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Pop culture obsessives writing for the pop culture obsessed.

The Real Housewives of D.C. - "Welcome to the District"

Illustration for article titled The Real Housewives of D.C. - "Welcome to the District"
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When Thomas Jefferson famously said, "The tree of liberty must be refreshed from time to time with the blood of patriots and tyrants," I always kinda hoped the guy was just kidding or speaking figuratively, that if he could come and hang out with me now, he'd say, "Sure, Todd. Hang out and watch high-def TV. That bag of chips isn't going to eat itself! Everything is just snappy!" But now, I have seen Bravo's new series The Real Housewives of D.C., and I know that he was not kidding, that it's time to sharpen the battleaxes because there's a whole buncha people out there that stand in the way of anything like real progress, clutching on to their power with all of their vapid might.


Am I actually calling for massive societal upheaval and/or revolution? No (so any of you crazed militia members who happened across this via my use of the Jefferson quote and your Google alert thereof, please go now). That would be massively inconvenient and, as mentioned, there's TV to watch and chips to eat. But The Real Housewives of D.C. strikes me as one of the more tone-deaf iterations of this formula. I suspect that will make it an even more massive hit than the already pretty big hits in the franchise, but I don't get a great deal of enjoyment out of watching people frolic while everything is falling apart around them. At least in the other Real Housewives series, there's a sense that these people have no real influence on much of anything. They're safely ensconced away in their gated communities. Here, though, these are people who are at least close to people in positions of real power, and they mostly use that proximity to preserve their own statuses, rather than do anything that might be life-affirming or helpful to the human race as a whole. They're narcissists, hoping the party doesn't come crashing down around them.

It's here I should probably say that the Real Housewives franchise isn't really for me. I get why it's popular, and I can admire the craft that goes into creating this world for viewers to escape into week after week, but I find almost no enjoyment or escapism from watching rich people be idle, stupid assholes. (I much prefer the "hard-workin' men" reality series like Deadliest Catch or even, God forbid, Ice Road Truckers, which are close cousins of these shows but tend to be based around something like actual life or death conflict.) Of the series, I've seen a few episodes of all of them and most enjoyed Atlanta and New Jersey, both of which seemed to be based more around interesting characters the show's producers had discovered and less around the central premise of, "Wouldn't it be fun to be this rich?"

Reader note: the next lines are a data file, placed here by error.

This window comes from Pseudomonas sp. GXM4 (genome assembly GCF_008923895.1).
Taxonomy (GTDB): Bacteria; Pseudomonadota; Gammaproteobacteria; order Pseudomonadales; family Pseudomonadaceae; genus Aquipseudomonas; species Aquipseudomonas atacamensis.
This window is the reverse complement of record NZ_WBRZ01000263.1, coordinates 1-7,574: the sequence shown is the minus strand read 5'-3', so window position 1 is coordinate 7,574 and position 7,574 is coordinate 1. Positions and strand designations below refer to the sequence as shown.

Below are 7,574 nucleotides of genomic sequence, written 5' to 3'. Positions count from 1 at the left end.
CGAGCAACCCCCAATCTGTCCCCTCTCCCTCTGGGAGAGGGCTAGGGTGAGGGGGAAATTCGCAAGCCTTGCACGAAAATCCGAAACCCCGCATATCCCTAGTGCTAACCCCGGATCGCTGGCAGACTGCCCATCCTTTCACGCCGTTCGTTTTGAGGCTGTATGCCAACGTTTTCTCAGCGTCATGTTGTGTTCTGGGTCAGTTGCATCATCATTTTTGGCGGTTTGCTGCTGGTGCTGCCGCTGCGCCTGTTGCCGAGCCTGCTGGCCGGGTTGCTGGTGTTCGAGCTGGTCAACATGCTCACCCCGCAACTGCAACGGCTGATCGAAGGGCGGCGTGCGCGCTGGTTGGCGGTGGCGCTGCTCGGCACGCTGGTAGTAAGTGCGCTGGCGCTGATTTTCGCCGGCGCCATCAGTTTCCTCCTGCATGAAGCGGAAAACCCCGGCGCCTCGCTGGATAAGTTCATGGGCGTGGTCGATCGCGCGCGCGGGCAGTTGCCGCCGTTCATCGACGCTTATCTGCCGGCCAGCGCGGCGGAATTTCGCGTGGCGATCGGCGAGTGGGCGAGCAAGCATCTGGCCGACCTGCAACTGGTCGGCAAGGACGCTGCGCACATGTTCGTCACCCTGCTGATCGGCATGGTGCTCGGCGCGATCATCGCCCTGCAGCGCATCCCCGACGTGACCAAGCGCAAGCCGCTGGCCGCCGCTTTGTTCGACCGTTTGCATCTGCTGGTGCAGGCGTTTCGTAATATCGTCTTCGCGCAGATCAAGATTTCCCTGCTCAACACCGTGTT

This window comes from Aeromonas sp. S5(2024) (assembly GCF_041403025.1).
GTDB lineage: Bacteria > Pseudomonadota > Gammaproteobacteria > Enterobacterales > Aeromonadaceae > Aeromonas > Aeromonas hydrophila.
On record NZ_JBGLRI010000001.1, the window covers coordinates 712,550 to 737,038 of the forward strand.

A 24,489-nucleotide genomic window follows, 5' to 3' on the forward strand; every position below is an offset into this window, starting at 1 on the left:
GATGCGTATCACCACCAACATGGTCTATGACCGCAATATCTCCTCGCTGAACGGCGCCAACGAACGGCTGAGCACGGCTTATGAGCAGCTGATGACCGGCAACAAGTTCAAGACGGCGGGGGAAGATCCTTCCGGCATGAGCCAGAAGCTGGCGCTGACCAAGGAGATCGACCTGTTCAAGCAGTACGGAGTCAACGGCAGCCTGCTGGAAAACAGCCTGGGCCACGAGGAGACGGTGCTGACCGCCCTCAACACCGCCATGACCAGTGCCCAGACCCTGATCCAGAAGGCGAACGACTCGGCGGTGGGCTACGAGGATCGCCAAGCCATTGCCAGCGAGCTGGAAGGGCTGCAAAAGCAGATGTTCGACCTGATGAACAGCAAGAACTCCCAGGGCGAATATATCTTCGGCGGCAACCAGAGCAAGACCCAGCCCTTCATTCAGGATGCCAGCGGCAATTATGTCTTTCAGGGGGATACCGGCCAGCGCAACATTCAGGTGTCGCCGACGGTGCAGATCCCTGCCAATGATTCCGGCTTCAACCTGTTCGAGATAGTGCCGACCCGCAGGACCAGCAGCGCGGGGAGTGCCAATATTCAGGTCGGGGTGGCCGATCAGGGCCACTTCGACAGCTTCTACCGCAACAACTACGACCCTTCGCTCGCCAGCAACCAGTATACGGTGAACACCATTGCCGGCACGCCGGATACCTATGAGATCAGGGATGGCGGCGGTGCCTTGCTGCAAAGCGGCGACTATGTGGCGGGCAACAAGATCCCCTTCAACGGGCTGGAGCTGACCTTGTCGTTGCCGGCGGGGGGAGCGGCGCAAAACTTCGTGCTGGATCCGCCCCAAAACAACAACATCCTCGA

Yes, of course, it would be fun to be that rich. It would be fun to never have to worry about anything ever again and work mostly when you wanted to. It would be fun to buy pretty much whatever you wanted. But The Real Housewives of D.C. seems uniquely uninterested in the fact that there's a recession going on all around the women of the series, that people in the streets of their country are desperate for work and clinging to their last rope. Particularly considering that this series was filmed in 2009, when the recession was even worse, it seems almost gauche to have occasional shots of lawmakers of either party scurrying off to confront real problems while the women at the show's center party the night away and take genuine umbrage at the idea that, say, one of their number does not like Tyra Banks. The first thing any show like this must remove is the sense that you are following the lives of awful, awful people. The other Real Housewives shows mostly do that; D.C. struggles, almost entirely because of its setting.